By Phil Mercer
BBC News, Sydney
Sydney has made one of the biggest environmental statements Australia has ever seen.
The white sails of the Opera House were darkened during Earth Hour
Parts of the country's largest city have been plunged into near darkness to raise awareness of global warming.
Lights on the city's iconic coat-hanger bridge were switched off, while the famous white sails of the Opera House were darkened.
Families held candle-lit picnics on the edges of Sydney harbour, while thousands of suburban homes were blacked out.
"I'm feeling very happy because everyone's participating in something that is for the world," explained Mexican tourist Nayeli Dellafuente.
Twelve-year-old Alex Martuccio from Sydney was also enthusiastic about the big switch-off.
"Tonight's a good way to save power and to help the world be a cleaner place," he said.
Hundreds of businesses joined in too. Many tower blocks have spent the evening in the dark, although there were notable exceptions.
'Time to act'
Earth Hour wasn't embraced by everyone - far from it - but organisers were delighted at the response.
"Australians are ready to do something about climate change and it's time to start making a move," said Andy Ridley from the World Wildlife Fund Australia, one of the architects of the event.
"This country is the driest inhabited continent on the planet and we face some of the worst aspects of global warming," he warned.
Sydney's lights-off campaign has had support from Hollywood. Australian actor Cate Blanchett told the BBC that climate change had become a global emergency.
"It's massive. It's very difficult to grasp in all its magnitude and complexities so I think that the potency of tonight is that it's about a very simple beginning - you know - turning off a switch," the screen queen added.
Earth Hour has been largely a symbolic exercise to try to make Australians think more about global warming.
Per capita this vast continent is one of the world's largest producers of carbon dioxide and other gases that many scientists believe are helping to warm the Earth's atmosphere.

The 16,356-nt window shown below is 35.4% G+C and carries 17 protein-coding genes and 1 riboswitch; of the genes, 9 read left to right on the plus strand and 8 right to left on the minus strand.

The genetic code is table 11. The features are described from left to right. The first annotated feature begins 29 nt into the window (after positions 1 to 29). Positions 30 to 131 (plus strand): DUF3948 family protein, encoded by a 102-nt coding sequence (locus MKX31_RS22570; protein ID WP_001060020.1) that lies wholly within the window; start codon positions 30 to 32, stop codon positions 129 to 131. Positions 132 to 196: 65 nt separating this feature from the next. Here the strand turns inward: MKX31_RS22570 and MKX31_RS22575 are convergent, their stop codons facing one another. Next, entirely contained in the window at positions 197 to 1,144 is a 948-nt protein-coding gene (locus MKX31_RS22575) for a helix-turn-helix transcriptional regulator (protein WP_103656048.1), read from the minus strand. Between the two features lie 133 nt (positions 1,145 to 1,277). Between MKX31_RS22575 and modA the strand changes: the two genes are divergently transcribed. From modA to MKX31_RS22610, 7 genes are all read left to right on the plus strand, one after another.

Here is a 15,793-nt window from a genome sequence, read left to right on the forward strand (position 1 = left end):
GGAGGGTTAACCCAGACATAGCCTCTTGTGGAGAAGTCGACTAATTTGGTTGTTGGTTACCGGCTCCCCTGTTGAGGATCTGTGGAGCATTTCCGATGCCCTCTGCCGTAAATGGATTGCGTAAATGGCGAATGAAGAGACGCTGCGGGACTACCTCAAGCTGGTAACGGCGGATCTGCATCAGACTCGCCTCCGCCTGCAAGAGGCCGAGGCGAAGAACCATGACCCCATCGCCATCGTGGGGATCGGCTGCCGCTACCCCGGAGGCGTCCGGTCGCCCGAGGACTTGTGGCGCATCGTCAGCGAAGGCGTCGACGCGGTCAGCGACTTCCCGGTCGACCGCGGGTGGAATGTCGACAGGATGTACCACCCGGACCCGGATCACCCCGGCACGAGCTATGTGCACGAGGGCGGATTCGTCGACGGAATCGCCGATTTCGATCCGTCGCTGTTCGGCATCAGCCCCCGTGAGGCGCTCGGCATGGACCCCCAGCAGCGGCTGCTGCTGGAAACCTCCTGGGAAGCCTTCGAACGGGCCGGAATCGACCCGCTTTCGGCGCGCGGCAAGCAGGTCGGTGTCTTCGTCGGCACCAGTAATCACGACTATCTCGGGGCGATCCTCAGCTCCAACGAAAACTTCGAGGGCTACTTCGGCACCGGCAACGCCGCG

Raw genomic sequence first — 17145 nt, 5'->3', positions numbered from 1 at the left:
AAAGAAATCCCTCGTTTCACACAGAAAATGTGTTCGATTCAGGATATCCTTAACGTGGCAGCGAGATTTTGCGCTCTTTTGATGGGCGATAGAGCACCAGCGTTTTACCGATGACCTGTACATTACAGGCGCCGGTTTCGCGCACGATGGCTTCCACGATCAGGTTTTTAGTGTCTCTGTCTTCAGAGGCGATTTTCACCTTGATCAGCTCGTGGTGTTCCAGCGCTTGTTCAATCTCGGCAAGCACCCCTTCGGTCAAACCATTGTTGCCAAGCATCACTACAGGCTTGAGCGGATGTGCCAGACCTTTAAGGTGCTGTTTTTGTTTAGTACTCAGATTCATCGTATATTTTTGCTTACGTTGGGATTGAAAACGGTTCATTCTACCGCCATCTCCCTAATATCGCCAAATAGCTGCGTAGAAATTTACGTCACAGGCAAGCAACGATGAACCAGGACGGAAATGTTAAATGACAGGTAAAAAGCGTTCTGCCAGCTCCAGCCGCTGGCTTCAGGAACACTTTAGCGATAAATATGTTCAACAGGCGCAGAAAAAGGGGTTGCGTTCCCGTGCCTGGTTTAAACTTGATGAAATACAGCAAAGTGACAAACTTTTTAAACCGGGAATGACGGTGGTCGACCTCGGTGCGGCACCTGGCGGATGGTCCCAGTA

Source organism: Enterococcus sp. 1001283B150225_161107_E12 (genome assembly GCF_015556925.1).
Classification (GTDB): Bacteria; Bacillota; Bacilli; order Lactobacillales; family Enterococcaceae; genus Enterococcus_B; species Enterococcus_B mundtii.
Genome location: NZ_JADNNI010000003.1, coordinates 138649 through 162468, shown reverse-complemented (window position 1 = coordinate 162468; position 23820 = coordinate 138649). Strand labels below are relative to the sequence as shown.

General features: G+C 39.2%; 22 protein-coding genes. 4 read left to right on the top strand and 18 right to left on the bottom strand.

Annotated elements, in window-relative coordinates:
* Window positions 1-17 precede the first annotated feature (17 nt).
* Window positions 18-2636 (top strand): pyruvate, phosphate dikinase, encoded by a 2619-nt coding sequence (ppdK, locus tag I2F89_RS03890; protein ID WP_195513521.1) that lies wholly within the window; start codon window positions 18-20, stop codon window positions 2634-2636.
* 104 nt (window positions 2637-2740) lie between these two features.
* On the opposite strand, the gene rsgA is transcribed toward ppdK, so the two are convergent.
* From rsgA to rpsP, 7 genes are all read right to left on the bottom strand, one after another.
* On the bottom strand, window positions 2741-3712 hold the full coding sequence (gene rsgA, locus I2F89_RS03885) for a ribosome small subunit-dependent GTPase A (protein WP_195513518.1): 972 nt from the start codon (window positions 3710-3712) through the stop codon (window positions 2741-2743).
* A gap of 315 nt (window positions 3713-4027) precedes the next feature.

A long-standing drought and serious water shortages in Australia have focused much attention in recent times on climate change.
Environmental worries have moved to centre stage here and they will be key issues in a federal election due later this year.
Drag queens have also been enlisted to help raise awareness.
One of Australia's oldest gay pubs - the Newtown Hotel in Sydney - organised a special drag show where the audience was handed mini-torches to light up the stage and bar staff were issued with miners' hats.
"Some of the drag queens will tell you they do look better in the dark anyway," pub licensee Roger Robertson said.
Drag queen Vanessa Wagner did a version of An Inconvenient Truth
"One of our drag queens Vanessa Wagner has done her version of the Al Gore movie An Inconvenient Truth.
"It's all pie charts and facts and figures - all done in the style of a 1970s housewife."
The Sydney Morning Herald, one of the sponsors of Earth Hour, has given a sobering editorial on the state of the planet.
"These days, the bad news on the environment just keeps on coming," the broadsheet told its readers on Saturday.
"Bushfires, drought, more frequent cyclones and storms, drying rivers, melting glaciers... each piece of bad news strikes home like a new entry on a casualty list in a long war.
"Sydney will dim its lights for an hour, to show that action to reduce energy use is possible. It is not a solution to global warming.
"But by co-opting motivated individuals and businesses to this one simple, symbolic gesture it will raise the public's awareness that something can be done, and must be done."